It isn’t often I’ll say this — and, in fact, I hope this is the only time — but as a Brit, I’m jealous of you Americans. It isn’t the fact that you have a notionally more functional government than us, or even that you have unrestrained access to things like Pop Tarts and peanut butter cups. No, the answer lies, as it always does, in poetry.

Over on this side of the Atlantic, we’ve had a Poet Laureate since 1668 — when John Dryden was given a position in the royal household by Charles II....

It isn’t often I’ll say this — and, in fact, I hope this is the only time — but as a Brit, I’m jealous of you Americans. It isn’t the fact that you have a notionally more functional government than us, or even that you have unrestrained access to things like Pop Tarts and peanut butter cups. No, the answer lies, as it always does, in poetry.

Over on this side of the Atlantic, we’ve had a Poet Laureate since 1668 — when John Dryden was given a position in the royal household by Charles II. We could claim to have had one even earlier, given that the versifier, playwright, and scribbler Ben Jonson was given a pension by James I in England way back in 1616. Over in the land of tea-throwing, independence, and star-spangled banners, you Americans were rather behind: it wasn’t until 1937 that the title of “Consultant in Poetry” started, and not until 1985 that Congress made this position the “Poet Laureate Consultant in Poetry to the Library of Congress.” Just this week, it was announced that the brilliant Ada Limón — whose newest collection I reviewed back in the June issue of the magazine — would become the latest to hold the position.

If you Yanks were so behind the times, then why am I so green-makingly, nauseatingly, scream-worthily jealous? It is at this point that I must ask the question: have you ever read John Dryden? No? Well let’s just say that his name is worthy of Dickens’s forays into nominative determinism. While Laureate, he wrote punishingly unfunny satires, dire allegories, and long, long sequences of heroic couplets celebrating his conversion to Catholicism. (I have long held that the best and most interesting work of literature connected to Dryden is not anything he wrote at all, but rather a collection of poems written on his death by women poets who appreciated him called The Nine Muses.)

After Dryden, things went from bad to worse for England’s Poet Laureateship. Dryden’s successor should have been William Congreve, but because the Restoration poetry scene was so gossipy and back-stabbing, it was the idiotic, feckless Thomas Shadwell who got the post. Dryden may not have had many moments of brilliance, but he was spot-on when he lampooned Shadwell as “the last great prophet of tautology,” and mockingly praised him for “never deviat[ing] into sense.”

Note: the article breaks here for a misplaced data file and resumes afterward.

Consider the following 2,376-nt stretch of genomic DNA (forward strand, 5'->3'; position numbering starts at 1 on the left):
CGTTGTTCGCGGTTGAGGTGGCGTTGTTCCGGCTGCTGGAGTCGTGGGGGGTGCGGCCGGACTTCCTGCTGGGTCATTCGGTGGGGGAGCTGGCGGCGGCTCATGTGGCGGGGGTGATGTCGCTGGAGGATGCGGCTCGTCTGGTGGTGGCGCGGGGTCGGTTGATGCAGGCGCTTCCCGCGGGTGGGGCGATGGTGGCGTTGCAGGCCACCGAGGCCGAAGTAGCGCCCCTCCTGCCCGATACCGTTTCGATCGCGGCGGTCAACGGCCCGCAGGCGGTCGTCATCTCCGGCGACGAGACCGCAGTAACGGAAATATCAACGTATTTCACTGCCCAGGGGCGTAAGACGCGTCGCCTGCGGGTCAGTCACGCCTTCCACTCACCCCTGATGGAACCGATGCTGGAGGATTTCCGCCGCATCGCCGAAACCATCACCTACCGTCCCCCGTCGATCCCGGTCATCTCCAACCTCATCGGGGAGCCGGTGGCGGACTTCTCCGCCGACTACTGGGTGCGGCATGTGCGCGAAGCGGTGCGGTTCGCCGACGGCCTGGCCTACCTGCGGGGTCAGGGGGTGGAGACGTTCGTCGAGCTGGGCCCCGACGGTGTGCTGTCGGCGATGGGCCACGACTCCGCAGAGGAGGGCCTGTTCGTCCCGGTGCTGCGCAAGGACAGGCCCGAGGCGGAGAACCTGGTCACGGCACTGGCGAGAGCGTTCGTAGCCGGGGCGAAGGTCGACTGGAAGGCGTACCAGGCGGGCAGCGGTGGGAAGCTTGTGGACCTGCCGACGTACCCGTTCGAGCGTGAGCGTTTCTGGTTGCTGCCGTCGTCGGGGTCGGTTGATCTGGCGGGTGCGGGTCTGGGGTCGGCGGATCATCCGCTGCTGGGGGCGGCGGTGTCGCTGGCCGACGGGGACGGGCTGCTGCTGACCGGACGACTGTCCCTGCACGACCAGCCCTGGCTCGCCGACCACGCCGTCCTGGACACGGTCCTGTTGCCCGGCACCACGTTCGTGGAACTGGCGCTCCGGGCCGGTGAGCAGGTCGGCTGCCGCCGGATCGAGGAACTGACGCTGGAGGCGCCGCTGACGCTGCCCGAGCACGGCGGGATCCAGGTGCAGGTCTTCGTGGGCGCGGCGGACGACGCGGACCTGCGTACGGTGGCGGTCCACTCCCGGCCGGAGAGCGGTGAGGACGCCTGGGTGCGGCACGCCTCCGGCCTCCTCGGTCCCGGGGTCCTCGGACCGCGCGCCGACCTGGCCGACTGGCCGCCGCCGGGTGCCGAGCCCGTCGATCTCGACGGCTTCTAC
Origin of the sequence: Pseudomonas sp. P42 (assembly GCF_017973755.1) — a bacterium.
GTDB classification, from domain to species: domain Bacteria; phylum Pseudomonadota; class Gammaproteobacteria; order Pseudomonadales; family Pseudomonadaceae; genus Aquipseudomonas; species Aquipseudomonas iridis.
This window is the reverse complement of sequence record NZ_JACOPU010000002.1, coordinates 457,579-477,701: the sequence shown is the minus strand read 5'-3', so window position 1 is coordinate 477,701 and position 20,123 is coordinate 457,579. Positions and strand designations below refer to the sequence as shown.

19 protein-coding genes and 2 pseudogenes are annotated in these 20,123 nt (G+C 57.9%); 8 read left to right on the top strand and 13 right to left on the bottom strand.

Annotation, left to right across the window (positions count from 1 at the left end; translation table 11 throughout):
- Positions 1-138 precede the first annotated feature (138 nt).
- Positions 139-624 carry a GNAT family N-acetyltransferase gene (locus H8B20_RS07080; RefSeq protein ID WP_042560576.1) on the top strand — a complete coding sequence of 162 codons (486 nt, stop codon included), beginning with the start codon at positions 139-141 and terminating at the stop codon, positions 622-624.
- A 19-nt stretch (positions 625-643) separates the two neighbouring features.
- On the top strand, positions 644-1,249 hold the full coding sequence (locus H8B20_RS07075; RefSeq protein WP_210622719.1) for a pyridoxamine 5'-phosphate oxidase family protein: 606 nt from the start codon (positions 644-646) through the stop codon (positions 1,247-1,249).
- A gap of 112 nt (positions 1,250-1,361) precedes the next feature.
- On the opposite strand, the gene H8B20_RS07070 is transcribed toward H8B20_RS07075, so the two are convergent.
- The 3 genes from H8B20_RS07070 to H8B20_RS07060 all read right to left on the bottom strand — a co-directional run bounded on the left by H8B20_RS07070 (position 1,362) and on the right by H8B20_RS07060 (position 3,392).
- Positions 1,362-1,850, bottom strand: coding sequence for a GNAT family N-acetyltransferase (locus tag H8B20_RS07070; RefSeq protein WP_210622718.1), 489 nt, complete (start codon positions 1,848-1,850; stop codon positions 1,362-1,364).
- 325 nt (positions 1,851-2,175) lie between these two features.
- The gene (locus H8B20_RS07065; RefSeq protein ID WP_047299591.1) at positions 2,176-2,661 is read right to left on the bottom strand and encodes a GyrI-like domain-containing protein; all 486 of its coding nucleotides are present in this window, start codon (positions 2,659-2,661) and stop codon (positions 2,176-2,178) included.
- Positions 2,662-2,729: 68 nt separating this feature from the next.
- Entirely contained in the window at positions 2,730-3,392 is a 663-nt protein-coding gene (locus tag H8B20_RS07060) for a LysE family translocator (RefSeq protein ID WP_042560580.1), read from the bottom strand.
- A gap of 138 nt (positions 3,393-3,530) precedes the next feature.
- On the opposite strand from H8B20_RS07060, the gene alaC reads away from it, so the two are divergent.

You might say that I am far too het-up about 17th-century poetic drama (I would reply that there is no such thing), but the truth is that things in recent years haven’t been any better for us Brits. Back in 2003, the then-Poet Laureate Andrew Motion wrote a “poem in rap form” to celebrate Prince William’s birthday. A sweet, well-meant attempt to reach “the youth” through poetry? Not at all. I won’t force you to endure the whole thing, but here are two stanzas:

It’s a childhood gone,

A step towards the crown;

It’s a trigger of change,

A stretching of the range.

Better stand back

Here’s an age attack,

But the second in line

Is dealing with it fine.

Even if we ignore the attempt to rhyme “gone” with “crown,” it is clear that this was hardly Motion’s finest moment.

Motion was — and still is — a very good poet, but the Laureateship seemed to have floored him. The same thing could be said of Carol Ann Duffy (her poem for Kate and William’s royal wedding had the lines “when people wave, their hands / should not be mobile phones”), and Simon Armitage, whose poem for lockdown failed to impress.

But this failure is a peculiarly English problem. Not only have American Poet Laureates been world-leading, impressive names (Elizabeth Bishop in 1949, William Carlos Williams in 1952, Robert Frost in 1958, Gwendolyn Brooks in 1985, Louise Glück in 2003), but they have also done remarkable things with the position. When he was Poet Laureate, the Russian-American poet and essayist Joseph Brodksy initiated the practice of bringing poetry to the public — he couldn’t understand why poetry was not as popular in America as it was in Russia. He proposed that cheap pamphlets and anthologies be made available in airports, hospitals, and supermarkets. This was not just an attempt to improve poetry circulation and sales. Rather, he believed that “by failing to read or listen to poets, society dooms itself to inferior modes of articulation, those of the politician, the salesman, or the charlatan.”

When she was Poet Laureate in the 1990s — the first African American to be awarded the position since the title changed in 1985 — Rita Dove became something of an “activist laureate” by focusing on the diversity of the writers featured at the Library of Congress, and even had the idea for “Poetry Town Meetings” to give literature a wider reach.

It could be argued that the British Poet Laureates have something of a tougher job — I don’t see Ada Limón being required to write a ballad for the birth of another royal baby, or a villanelle for yet another royal wedding. But the truth might just be that this is something you Americans do better. Just don’t remind me I admitted it.